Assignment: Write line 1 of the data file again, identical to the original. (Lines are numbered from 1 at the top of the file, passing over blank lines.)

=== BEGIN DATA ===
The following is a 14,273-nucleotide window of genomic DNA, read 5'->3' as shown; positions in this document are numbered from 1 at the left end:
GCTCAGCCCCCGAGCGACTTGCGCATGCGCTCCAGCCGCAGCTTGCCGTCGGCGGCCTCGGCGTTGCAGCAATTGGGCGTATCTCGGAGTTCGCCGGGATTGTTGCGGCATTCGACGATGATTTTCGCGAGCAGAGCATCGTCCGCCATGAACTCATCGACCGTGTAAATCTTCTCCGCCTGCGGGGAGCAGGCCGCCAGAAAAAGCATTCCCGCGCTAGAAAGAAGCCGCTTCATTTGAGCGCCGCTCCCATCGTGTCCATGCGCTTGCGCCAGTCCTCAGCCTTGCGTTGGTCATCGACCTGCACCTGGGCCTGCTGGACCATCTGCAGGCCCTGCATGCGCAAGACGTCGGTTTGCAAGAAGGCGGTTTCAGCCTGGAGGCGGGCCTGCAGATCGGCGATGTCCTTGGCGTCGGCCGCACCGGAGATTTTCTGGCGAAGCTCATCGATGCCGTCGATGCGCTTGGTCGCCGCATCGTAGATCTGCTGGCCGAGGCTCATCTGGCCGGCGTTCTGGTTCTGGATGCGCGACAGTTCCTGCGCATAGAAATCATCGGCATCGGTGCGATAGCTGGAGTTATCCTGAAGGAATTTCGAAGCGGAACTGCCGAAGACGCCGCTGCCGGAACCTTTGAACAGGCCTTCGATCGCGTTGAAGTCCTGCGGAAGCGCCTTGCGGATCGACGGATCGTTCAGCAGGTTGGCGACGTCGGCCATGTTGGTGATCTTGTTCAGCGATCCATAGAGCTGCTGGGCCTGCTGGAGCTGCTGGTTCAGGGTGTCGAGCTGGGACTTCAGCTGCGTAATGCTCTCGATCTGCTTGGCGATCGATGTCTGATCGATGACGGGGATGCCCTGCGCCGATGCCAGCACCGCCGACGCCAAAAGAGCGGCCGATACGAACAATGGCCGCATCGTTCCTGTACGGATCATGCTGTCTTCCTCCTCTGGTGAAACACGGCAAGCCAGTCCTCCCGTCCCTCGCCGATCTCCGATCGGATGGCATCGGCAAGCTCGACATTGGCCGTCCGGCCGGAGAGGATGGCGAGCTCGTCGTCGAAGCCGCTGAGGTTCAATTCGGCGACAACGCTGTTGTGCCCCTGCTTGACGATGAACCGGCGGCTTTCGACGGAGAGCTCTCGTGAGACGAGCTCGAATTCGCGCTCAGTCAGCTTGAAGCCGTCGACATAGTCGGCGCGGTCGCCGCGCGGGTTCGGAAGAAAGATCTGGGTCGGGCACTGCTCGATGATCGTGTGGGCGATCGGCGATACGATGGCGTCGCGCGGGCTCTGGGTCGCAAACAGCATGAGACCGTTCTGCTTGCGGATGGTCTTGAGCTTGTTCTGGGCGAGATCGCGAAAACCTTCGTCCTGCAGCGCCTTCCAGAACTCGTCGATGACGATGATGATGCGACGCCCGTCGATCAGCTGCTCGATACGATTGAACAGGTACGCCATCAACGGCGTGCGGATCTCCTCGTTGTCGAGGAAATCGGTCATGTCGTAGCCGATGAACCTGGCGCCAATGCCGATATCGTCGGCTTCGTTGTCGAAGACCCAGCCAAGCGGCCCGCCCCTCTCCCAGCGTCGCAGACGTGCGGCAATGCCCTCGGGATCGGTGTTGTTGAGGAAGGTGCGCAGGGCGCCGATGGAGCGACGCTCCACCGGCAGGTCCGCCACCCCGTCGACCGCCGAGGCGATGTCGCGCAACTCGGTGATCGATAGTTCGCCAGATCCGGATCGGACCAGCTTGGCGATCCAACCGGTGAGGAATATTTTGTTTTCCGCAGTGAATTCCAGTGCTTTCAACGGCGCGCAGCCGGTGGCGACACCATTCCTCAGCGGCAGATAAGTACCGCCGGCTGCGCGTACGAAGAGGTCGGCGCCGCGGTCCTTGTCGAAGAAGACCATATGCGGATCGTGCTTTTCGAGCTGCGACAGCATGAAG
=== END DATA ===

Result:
The following is a 14,273-nucleotide window of genomic DNA, read 5'->3' as shown; positions in this document are numbered from 1 at the left end: